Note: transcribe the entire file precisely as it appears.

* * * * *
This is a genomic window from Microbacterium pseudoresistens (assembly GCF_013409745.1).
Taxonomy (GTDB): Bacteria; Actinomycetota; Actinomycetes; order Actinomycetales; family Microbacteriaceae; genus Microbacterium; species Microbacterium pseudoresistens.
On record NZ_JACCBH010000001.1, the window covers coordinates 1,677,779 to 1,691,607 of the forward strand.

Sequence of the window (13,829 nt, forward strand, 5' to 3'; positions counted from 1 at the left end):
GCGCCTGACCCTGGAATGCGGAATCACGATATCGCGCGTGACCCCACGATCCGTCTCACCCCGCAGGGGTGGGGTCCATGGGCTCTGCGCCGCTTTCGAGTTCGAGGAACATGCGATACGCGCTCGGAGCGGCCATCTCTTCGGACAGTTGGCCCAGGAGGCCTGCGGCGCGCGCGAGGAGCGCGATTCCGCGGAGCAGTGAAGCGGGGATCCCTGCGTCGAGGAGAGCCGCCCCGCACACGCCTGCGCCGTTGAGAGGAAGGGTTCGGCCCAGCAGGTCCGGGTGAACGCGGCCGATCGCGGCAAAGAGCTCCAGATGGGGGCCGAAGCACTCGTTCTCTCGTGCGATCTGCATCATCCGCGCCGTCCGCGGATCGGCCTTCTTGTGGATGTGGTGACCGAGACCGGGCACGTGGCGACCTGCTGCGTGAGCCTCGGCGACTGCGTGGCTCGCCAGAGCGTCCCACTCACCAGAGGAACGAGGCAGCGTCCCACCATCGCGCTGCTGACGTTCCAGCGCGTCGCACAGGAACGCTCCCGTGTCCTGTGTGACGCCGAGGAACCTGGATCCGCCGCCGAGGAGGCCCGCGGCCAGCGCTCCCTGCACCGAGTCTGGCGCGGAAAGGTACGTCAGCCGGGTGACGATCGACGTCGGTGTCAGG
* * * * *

This is a genomic window from Microbacterium pseudoresistens (assembly GCF_013409745.1).
Taxonomy (GTDB): Bacteria; Actinomycetota; Actinomycetes; order Actinomycetales; family Microbacteriaceae; genus Microbacterium; species Microbacterium pseudoresistens.
On record NZ_JACCBH010000001.1, the window covers coordinates 1,677,779 to 1,691,607 of the forward strand.

Sequence of the window (13,829 nt, forward strand, 5' to 3'; positions counted from 1 at the left end):
GCGCCTGACCCTGGAATGCGGAATCACGATATCGCGCGTGACCCCACGATCCGTCTCACCCCGCAGGGGTGGGGTCCATGGGCTCTGCGCCGCTTTCGAGTTCGAGGAACATGCGATACGCGCTCGGAGCGGCCATCTCTTCGGACAGTTGGCCCAGGAGGCCTGCGGCGCGCGCGAGGAGCGCGATTCCGCGGAGCAGTGAAGCGGGGATCCCTGCGTCGAGGAGAGCCGCCCCGCACACGCCTGCGCCGTTGAGAGGAAGGGTTCGGCCCAGCAGGTCCGGGTGAACGCGGCCGATCGCGGCAAAGAGCTCCAGATGGGGGCCGAAGCACTCGTTCTCTCGTGCGATCTGCATCATCCGCGCCGTCCGCGGATCGGCCTTCTTGTGGATGTGGTGACCGAGACCGGGCACGTGGCGACCTGCTGCGTGAGCCTCGGCGACTGCGTGGCTCGCCAGAGCGTCCCACTCACCAGAGGAACGAGGCAGCGTCCCACCATCGCGCTGCTGACGTTCCAGCGCGTCGCACAGGAACGCTCCCGTGTCCTGTGTGACGCCGAGGAACCTGGATCCGCCGCCGAGGAGGCCCGCGGCCAGCGCTCCCTGCACCGAGTCTGGCGCGGAAAGGTACGTCAGCCGGGTGACGATCGACGTCGGTGTCAGG